Gaylussacia dumosa

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Gaylussacia dumosa
Gaylussacia dumosa PH 2015-10.JPG
Photo taken by Kevin Robertson
Scientific classification
Kingdom: Plantae
Division: Magnoliophyta - Flowering plants
Class: Magnoliopsida - Dicotyledons
Order: Ericales
Family: Ericaceae
Genus: Gaylussacia
Species: G. dumosa
Binomial name
Gaylussacia dumosa
(Andrews) Torr. & A. Gray
Gayl dumo dist.jpg
Natural range of Gaylussacia dumosa from USDA NRCS Plants Database.

Common names: dwarf huckleberry; southern dwarf huckleberry

Taxonomic notes

Synonyms: Gaylussacia dumosa (Andrews) Torrey var. dumosa; Lasiococcus dumosus (Andrews) Small[1]

Varieties: none[1]


A description of Gaylussacia dumosa is provided in The Flora of North America. Size class of this plant is between 1 and 3 feet.[2] It is usually short-statured with leaves that are leathery and relatively small.[3]


Its main distribution is throughout the southeastern coastal plain, from New Jersey to Florida and west to eastern Louisiana, and less common more inland.[1] It is also native to the Canadian provinces of Quebec, New Brunswick, Nova Scotia, and Newfoundland & Labrador; it is also found in St. Pierre Miquelon located near Newfoundland & Labrador province.[4]

Due to 90% of the documented individuals occurring in disjunct populations throughout the coastal plain and Appalachian mountains, G. dumosa var. bigeloviana is considered endemic to this region.[5]



Gaylussacia dumosa is commonly found in mesic to xeric, acidic woodlands and forests.[1] This species has also been observed in a variety of habitats including pine and saw palmetto flats and other flatwoods, pine plantations, low pine savannas, scrub, sand ridges, bluffs, edge of a pitcher plant bog, and sandhills. Soils include drying and moist sand, acid sandy peat, sandy loam, and sandy to mucky soils.[6] It is restricted to native groundcover with a statistical affinity in upland pinelands of South Georgia. [7]

However, it has been observed in some slightly disturbed areas including along the edge of open powerline corridors, a disturbed wiregrass area cleared by rootrake, and sandy roadsides.[6] A study also found frequency of G. dumosa to increase with clearcutting and thinning the overstory.[8] Overall, it is quite vulnerable to general disturbance.[9] In other areas, it can also be found in low pinelands as well as bogs and pond margins.[2] While it can be found in wet prairies, it has a higher overall preference for dry prairie habitats.[10]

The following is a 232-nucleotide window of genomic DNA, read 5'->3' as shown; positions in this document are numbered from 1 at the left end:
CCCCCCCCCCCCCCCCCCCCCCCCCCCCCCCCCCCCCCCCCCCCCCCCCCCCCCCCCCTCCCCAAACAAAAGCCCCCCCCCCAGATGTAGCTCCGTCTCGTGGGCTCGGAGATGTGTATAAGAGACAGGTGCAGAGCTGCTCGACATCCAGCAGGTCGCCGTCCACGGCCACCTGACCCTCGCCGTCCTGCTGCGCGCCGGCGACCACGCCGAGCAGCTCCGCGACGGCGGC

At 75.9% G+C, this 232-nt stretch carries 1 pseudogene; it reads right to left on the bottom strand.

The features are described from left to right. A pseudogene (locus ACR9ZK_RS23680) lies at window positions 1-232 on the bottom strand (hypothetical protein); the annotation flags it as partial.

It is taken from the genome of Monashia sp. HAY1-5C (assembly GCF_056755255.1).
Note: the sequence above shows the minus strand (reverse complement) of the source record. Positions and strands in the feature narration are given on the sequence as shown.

G. dumosa was found to reduce its occurrence in response to soil disturbance by agriculture in longleaf pine communities in South Carolina and southwest Georgia. It has shown resistance to regrowth in reestablished habitats that were disturbed by agricultural practices, making it a remnant woodland indicator species.[7][11][12][13][14] Additionally, it was found to decrease its cover in response to soil disturbance by clearcutting and chopping in north Florida flatwoods. It has also shown resistance to regrowth in reestablished flatwood habitat that was disturbed by these practices.[15]

Associated species include Andropogon sp., Aristida stricta, Aristida sp., Sorghastrum sp., Pinus palustris, Pinus elliottii, Serenoa repens, Vaccinium darrowii, Vaccinium myrsinites, Vaccinium sp., Quercus laevis, Quercus minima, Quercus pumila, Diospyros virginiana, Actinospermum angustifolium, Leptoloma cognatum, Gaylussacia sp., Kalmia hirsuta, and others.[6]

Gaylussacia dumosa is frequent and abundant in the Panhandle Xeric Sandhills, Clayhill Longleaf Woodlands, Panhandle Silty Longleaf Woodlands, North Florida Mesic Flatwoods, and Central Florida Flatwoods/Prairies community types as described in Carr et al. (2010).[16]


Generally, G. dumosa flowers from March to June and fruits from June until October.[1] It has been observed to flower March to May and in October with peak inflorescence in April, and fruit from April until July.[17][6]

Seed dispersal

This species is thought to be dispersed by consumption by vertebrates. [18] In particular, it has found to be dispersed by gopher tortoise (Gopherus polyphemus).[19]

Fire ecology